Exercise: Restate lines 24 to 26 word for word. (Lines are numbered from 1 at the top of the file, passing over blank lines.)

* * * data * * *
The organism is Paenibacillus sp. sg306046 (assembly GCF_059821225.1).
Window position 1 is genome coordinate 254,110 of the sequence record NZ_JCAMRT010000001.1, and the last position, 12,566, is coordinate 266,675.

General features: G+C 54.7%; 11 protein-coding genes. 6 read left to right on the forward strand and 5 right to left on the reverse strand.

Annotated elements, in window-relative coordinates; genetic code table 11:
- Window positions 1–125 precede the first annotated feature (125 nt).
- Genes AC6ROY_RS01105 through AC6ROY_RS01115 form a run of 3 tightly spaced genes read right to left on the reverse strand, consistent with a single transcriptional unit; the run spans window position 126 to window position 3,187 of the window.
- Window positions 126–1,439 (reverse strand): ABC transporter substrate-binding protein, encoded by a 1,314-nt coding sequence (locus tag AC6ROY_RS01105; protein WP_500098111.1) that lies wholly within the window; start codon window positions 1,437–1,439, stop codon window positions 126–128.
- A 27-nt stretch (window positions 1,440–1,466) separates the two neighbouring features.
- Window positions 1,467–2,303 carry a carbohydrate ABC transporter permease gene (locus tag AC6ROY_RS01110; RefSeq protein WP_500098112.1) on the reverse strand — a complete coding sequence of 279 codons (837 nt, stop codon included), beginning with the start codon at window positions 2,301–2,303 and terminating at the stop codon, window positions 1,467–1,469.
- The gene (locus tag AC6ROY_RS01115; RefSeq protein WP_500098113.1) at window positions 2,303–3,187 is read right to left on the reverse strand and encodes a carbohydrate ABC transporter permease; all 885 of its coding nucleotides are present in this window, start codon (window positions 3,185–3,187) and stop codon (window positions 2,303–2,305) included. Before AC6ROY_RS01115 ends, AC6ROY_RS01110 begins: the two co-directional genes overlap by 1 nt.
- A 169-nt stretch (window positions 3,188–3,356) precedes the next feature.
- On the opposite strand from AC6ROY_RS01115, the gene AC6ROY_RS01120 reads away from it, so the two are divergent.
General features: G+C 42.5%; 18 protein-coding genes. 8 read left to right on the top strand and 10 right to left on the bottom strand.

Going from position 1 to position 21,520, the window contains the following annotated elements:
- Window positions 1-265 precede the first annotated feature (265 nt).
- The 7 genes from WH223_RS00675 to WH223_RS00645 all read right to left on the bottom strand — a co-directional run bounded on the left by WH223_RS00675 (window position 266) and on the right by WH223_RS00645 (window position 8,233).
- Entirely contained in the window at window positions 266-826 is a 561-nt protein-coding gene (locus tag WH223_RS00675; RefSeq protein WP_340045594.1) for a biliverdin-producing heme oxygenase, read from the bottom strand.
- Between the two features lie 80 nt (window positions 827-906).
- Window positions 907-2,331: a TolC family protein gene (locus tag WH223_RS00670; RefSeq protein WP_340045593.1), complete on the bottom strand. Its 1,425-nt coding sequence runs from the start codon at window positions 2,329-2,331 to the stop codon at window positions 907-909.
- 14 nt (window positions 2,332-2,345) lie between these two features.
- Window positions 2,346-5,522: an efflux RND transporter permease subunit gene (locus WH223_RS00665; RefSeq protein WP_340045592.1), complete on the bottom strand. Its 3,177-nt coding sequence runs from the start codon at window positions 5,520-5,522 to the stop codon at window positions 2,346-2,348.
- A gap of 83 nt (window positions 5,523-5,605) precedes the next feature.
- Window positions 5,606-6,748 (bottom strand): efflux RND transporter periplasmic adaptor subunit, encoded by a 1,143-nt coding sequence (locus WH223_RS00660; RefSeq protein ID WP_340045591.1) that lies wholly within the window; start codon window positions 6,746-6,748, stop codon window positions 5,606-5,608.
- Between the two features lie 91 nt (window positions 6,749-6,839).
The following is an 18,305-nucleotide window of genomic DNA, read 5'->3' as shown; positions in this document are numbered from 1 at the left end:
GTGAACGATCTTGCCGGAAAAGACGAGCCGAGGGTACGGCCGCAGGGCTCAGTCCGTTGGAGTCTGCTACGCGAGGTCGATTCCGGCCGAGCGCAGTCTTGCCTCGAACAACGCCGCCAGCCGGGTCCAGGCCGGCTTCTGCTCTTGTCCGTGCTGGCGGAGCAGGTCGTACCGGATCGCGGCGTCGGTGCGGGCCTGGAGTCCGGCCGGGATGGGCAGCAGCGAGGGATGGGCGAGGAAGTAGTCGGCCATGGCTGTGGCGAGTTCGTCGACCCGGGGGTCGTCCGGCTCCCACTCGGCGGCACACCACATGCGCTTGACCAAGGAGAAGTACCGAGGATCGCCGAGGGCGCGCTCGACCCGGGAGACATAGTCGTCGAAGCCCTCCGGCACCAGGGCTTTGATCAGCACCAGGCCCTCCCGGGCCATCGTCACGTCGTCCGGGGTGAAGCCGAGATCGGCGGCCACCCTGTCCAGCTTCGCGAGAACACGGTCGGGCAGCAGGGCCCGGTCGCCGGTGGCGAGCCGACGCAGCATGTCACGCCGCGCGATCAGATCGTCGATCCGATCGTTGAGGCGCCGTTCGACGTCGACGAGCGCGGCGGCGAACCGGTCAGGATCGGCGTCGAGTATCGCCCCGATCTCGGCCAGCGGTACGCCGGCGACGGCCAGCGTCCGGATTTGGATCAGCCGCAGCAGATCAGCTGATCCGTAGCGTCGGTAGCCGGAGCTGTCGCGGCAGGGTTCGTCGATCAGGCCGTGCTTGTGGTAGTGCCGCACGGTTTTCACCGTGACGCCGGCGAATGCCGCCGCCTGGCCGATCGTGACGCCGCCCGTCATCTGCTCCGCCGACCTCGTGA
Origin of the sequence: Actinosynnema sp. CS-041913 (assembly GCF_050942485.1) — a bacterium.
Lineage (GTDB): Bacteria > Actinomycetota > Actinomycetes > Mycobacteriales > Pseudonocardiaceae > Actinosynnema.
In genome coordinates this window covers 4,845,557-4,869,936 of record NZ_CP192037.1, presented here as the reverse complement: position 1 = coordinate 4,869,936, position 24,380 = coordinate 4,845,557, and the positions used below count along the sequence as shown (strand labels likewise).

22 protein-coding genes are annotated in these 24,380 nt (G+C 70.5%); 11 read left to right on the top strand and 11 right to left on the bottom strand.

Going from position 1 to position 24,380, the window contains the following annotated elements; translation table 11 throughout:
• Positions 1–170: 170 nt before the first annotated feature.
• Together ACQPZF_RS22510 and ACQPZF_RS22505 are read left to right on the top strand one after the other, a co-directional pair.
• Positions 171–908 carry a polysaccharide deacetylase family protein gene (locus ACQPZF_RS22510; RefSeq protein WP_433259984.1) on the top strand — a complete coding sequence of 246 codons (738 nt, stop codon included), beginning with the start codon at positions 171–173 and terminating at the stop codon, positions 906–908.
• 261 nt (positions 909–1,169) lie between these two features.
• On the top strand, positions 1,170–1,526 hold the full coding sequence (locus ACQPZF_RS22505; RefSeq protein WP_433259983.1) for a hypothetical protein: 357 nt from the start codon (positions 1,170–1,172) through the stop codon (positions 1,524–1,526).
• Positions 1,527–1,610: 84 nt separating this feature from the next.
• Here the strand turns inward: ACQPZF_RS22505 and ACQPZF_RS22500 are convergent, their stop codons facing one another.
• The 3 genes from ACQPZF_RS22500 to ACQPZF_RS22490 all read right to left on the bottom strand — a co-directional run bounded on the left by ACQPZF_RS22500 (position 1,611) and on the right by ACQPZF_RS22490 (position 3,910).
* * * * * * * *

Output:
- Between the two features lie 91 nt (window positions 6,749-6,839).
The following is an 18,305-nucleotide window of genomic DNA, read 5'->3' as shown; positions in this document are numbered from 1 at the left end:
GTGAACGATCTTGCCGGAAAAGACGAGCCGAGGGTACGGCCGCAGGGCTCAGTCCGTTGGAGTCTGCTACGCGAGGTCGATTCCGGCCGAGCGCAGTCTTGCCTCGAACAACGCCGCCAGCCGGGTCCAGGCCGGCTTCTGCTCTTGTCCGTGCTGGCGGAGCAGGTCGTACCGGATCGCGGCGTCGGTGCGGGCCTGGAGTCCGGCCGGGATGGGCAGCAGCGAGGGATGGGCGAGGAAGTAGTCGGCCATGGCTGTGGCGAGTTCGTCGACCCGGGGGTCGTCCGGCTCCCACTCGGCGGCACACCACATGCGCTTGACCAAGGAGAAGTACCGAGGATCGCCGAGGGCGCGCTCGACCCGGGAGACATAGTCGTCGAAGCCCTCCGGCACCAGGGCTTTGATCAGCACCAGGCCCTCCCGGGCCATCGTCACGTCGTCCGGGGTGAAGCCGAGATCGGCGGCCACCCTGTCCAGCTTCGCGAGAACACGGTCGGGCAGCAGGGCCCGGTCGCCGGTGGCGAGCCGACGCAGCATGTCACGCCGCGCGATCAGATCGTCGATCCGATCGTTGAGGCGCCGTTCGACGTCGACGAGCGCGGCGGCGAACCGGTCAGGATCGGCGTCGAGTATCGCCCCGATCTCGGCCAGCGGTACGCCGGCGACGGCCAGCGTCCGGATTTGGATCAGCCGCAGCAGATCAGCTGATCCGTAGCGTCGGTAGCCGGAGCTGTCGCGGCAGGGTTCGTCGATCAGGCCGTGCTTGTGGTAGTGCCGCACGGTTTTCACCGTGACGCCGGCGAATGCCGCCGCCTGGCCGATCGTGACGCCGCCCGTCATCTGCTCCGCCGACCTCGTGA